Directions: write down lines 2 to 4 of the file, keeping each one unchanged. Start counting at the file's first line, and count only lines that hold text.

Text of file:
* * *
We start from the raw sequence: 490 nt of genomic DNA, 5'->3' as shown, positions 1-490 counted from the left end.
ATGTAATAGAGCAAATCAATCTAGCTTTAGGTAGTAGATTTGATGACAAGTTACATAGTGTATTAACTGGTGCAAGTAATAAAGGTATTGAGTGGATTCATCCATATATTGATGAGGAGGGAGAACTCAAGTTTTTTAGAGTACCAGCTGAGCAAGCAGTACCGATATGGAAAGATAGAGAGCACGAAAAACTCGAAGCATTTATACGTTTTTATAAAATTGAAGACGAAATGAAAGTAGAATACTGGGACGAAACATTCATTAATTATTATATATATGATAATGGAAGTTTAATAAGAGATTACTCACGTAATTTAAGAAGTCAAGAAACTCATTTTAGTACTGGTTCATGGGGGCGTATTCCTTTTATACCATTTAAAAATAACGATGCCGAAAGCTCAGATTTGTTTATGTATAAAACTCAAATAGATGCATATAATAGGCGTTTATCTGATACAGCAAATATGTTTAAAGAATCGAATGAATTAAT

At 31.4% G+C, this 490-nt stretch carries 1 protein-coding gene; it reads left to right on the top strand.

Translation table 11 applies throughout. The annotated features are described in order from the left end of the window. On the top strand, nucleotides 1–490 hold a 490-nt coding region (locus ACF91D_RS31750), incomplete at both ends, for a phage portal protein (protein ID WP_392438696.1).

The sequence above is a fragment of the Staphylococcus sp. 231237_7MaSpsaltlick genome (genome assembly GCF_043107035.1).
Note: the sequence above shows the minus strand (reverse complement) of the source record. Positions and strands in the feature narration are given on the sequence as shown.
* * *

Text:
ATGTAATAGAGCAAATCAATCTAGCTTTAGGTAGTAGATTTGATGACAAGTTACATAGTGTATTAACTGGTGCAAGTAATAAAGGTATTGAGTGGATTCATCCATATATTGATGAGGAGGGAGAACTCAAGTTTTTTAGAGTACCAGCTGAGCAAGCAGTACCGATATGGAAAGATAGAGAGCACGAAAAACTCGAAGCATTTATACGTTTTTATAAAATTGAAGACGAAATGAAAGTAGAATACTGGGACGAAACATTCATTAATTATTATATATATGATAATGGAAGTTTAATAAGAGATTACTCACGTAATTTAAGAAGTCAAGAAACTCATTTTAGTACTGGTTCATGGGGGCGTATTCCTTTTATACCATTTAAAAATAACGATGCCGAAAGCTCAGATTTGTTTATGTATAAAACTCAAATAGATGCATATAATAGGCGTTTATCTGATACAGCAAATATGTTTAAAGAATCGAATGAATTAAT

At 31.4% G+C, this 490-nt stretch carries 1 protein-coding gene; it reads left to right on the top strand.

Translation table 11 applies throughout. The annotated features are described in order from the left end of the window. On the top strand, nucleotides 1–490 hold a 490-nt coding region (locus ACF91D_RS31750), incomplete at both ends, for a phage portal protein (protein ID WP_392438696.1).